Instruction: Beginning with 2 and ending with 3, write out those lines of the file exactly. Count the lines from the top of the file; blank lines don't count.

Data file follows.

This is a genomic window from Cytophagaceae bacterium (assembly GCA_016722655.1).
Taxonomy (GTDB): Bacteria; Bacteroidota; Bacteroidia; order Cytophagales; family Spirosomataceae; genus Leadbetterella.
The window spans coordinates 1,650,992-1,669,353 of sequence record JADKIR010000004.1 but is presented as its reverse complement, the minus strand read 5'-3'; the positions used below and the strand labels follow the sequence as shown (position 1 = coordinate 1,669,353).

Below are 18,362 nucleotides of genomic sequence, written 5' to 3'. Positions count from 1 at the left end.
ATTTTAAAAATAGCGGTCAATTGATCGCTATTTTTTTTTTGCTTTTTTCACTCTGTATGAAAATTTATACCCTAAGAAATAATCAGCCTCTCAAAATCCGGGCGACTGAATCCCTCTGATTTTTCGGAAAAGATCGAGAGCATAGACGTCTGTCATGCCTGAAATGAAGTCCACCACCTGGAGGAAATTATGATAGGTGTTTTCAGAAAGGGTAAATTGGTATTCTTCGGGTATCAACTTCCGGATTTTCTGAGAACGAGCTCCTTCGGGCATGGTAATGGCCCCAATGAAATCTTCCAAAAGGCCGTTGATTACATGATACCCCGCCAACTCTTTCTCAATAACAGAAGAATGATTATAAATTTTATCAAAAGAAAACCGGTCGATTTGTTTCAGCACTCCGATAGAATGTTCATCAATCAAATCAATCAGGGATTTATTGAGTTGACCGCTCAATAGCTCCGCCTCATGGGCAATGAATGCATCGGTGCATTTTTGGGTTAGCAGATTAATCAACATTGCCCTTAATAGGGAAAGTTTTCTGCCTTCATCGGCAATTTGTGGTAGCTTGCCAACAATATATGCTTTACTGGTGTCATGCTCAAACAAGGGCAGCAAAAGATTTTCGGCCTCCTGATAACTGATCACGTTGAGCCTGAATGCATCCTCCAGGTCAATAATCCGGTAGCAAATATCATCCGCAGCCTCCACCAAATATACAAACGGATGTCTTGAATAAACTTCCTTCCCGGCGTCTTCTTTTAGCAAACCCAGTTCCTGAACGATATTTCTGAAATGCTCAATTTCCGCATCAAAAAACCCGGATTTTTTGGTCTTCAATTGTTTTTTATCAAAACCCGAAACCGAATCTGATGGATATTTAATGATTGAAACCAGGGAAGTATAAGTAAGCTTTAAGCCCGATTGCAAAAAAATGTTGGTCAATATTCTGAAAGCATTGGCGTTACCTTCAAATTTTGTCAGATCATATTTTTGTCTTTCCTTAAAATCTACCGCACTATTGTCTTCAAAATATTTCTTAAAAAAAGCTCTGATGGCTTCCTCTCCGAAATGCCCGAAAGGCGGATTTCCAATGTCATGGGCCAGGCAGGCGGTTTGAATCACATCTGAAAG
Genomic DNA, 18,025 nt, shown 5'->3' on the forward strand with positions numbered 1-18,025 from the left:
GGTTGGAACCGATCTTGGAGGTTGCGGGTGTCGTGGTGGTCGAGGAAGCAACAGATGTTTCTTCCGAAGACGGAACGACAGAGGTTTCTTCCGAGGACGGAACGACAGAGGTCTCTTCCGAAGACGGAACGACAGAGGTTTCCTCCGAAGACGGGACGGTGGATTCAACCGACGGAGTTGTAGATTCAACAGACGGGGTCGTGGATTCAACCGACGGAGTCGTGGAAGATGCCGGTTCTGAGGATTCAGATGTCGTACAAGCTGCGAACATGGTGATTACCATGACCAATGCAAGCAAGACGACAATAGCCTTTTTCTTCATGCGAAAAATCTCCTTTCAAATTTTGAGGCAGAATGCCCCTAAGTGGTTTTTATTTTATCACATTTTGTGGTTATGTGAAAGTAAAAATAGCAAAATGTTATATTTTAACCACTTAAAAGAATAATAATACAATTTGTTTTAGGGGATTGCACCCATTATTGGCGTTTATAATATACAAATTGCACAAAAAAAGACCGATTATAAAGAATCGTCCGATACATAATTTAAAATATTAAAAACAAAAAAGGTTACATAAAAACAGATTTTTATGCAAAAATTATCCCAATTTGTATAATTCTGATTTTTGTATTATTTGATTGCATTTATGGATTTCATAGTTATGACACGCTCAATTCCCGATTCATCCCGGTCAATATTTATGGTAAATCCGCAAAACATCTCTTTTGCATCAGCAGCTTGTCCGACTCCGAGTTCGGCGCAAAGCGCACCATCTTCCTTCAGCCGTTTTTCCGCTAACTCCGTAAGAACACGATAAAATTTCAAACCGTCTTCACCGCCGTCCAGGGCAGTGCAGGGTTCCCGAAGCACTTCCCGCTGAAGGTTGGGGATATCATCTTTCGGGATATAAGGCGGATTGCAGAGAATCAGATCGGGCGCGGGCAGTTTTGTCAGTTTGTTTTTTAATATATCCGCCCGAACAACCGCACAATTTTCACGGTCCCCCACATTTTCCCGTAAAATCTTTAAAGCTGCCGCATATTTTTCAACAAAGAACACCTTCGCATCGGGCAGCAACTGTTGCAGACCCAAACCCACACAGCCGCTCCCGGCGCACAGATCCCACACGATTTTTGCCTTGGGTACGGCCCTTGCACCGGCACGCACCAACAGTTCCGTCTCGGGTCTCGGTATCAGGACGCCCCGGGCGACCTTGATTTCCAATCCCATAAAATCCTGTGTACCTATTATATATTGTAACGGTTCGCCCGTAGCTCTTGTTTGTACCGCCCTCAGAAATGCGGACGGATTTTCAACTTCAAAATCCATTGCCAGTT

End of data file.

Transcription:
Taxonomy (GTDB): Bacteria; Bacteroidota; Bacteroidia; order Cytophagales; family Spirosomataceae; genus Leadbetterella.
The window spans coordinates 1,650,992-1,669,353 of sequence record JADKIR010000004.1 but is presented as its reverse complement, the minus strand read 5'-3'; the positions used below and the strand labels follow the sequence as shown (position 1 = coordinate 1,669,353).